Leaders opposing quarry proposal

By Linda Collins - Fairborn Daily Herald

MAD RIVER TOWNSHIP ─ Mad River Township, Village of Enon and Greenon Local School District officials and other public servants in Greene County, have thrown their support behind hundreds of concerned township residents who oppose a proposed quarry that would border their properties and Greenon Junior/High School.

Enon Sand and Gravel is asking the state to allow the merging of two existing mining permits and the significant modification of a mining plan on 420.6 acres in the township. These changes would allow the company to blast, drill approximately 63 feet deeper, and use a dewatering process that would extract thousands of gallons of groundwater that would be discarded into Mud Run Creek.

In an April 3 letter to Lanny E. Erdos, Chief of the Division of Mineral Resources Management at the ODNR, the township trustees expressed their opposition to the proposed permit modifications.

The trustees stated that officials at Clark County Community Development raised questions as to whether proper processes and procedures were followed when the existing permits were issued in 1977 and later amended. Since that time, there has been significant residential development in the adjacent area. The proposed modification to allow pumping and discharging of water to facilitate mining to an increased depth would require a review by the Clark County Board of Zoning Appeals in order to grant a conditional use for this significant change in the mining operation.

The trustees also pointed out to the ODNR that potential air quality issues were not addressed by the Ohio EPA or the Regional Air Pollution Control Agency.

Potential damage to nearby homes, outbuildings, and the school from blasting was another issue the trustees addressed.

“Enon Sand and Gravel dealt with residents’ concerns by vaguely promising to survey structures prior to blasting and assessing damages after blasting occurs. Determining damages after the fact is not acceptable,” the trustees stated.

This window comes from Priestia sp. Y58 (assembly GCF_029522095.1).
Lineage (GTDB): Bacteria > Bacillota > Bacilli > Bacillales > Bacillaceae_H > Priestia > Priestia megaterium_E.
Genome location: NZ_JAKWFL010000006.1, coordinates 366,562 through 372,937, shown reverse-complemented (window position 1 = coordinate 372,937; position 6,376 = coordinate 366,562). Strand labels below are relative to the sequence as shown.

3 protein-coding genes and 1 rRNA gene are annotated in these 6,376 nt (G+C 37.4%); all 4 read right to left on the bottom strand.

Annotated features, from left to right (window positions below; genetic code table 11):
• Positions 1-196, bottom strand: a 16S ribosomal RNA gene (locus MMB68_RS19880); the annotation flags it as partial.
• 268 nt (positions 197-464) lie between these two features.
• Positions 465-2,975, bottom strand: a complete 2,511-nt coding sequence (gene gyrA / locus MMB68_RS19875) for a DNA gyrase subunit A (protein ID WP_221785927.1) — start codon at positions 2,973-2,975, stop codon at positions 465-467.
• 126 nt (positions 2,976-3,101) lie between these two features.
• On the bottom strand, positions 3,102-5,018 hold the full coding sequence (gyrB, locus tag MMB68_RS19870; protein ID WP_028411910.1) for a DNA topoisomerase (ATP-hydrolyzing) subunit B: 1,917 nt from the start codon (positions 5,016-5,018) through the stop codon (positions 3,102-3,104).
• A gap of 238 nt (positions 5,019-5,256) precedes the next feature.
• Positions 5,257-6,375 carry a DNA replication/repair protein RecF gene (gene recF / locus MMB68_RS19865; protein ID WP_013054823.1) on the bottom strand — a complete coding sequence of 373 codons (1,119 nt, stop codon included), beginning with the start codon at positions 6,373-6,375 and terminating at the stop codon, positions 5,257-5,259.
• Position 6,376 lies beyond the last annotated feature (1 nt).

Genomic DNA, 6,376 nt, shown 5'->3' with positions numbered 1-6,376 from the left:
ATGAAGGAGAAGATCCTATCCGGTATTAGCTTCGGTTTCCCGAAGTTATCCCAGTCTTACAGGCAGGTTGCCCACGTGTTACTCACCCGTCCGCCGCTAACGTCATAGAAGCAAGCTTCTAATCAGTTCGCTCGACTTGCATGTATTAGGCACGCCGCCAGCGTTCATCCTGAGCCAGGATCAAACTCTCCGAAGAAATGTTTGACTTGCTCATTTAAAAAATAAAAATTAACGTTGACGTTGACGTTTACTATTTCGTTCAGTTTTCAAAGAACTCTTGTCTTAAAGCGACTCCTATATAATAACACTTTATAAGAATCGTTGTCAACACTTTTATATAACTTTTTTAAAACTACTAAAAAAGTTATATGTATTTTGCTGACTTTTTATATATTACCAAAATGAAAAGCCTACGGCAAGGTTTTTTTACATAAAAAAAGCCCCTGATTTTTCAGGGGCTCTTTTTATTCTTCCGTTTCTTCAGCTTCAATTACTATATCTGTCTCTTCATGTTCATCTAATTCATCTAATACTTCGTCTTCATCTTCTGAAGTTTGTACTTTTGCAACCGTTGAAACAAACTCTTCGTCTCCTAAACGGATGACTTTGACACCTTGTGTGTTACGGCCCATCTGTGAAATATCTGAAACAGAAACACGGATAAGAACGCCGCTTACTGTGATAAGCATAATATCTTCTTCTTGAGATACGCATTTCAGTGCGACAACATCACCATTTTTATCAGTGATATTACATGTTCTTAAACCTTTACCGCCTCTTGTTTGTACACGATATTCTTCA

The proposed permit modifications would also be in direct violation of the Mad River Township Land Use Plan, “Preserving Our Heritage in a Changing Environment” that was adopted in 2002.

Enon Mayor Tim Howard and Village Council President Stephen Trout echoed much of the same concerns in their April 10 letter to the ODNR. They stated that the Village of Enon public water supply is located approximately two and one half miles from the proposed mining/blasting operation and serves nearly 7,000 people daily.

The village officials also expressed similar concerns about residential properties downstream from Mud Run Creek. These properties are located within the 100-year floodplain and there is documented flooding that has occurred frequently over the past 35-to-40 years. Flooding from Mud Run Creek has resulted in evacuations and caused thousands of dollars in property damage.

Increased truck traffic on Village of Enon roadways would create additional wear and deterioration. The expense associated with repair and repaving would ultimately be the responsibility of the Village of Enon. The establishment of specific routes would need to be addressed by Enon Sand and Gravel.

In their April 12 letter to the ODNR, the Greenon Local School District Board of Education stated their strong opposition to the permit modifications, emphasizing that the proposed changes could potentially impact both the water level and water quality at the district’s junior/senior high School property.

Both the Yellow Springs Village Council and Tecumseh Land Trust have also shown their support for the township residents.

In their April 3 letter to the ODNR, the Yellow Springs Village Council urged the ODNR and all regulatory agencies involved to ensure that adequate studies are completed regarding the impact to the groundwater, roads, and structures, as well as the overall quality of life for residents, businesses, and institutions in the area.

The Tecumseh Land Trust (TLT) currently holds conservation easements on over 400 acres of prime farmland.

By Linda Collins

Fairborn Daily Herald

Linda Collins is a freelance reporter for Greene County News.

Linda Collins is a freelance reporter for Greene County News.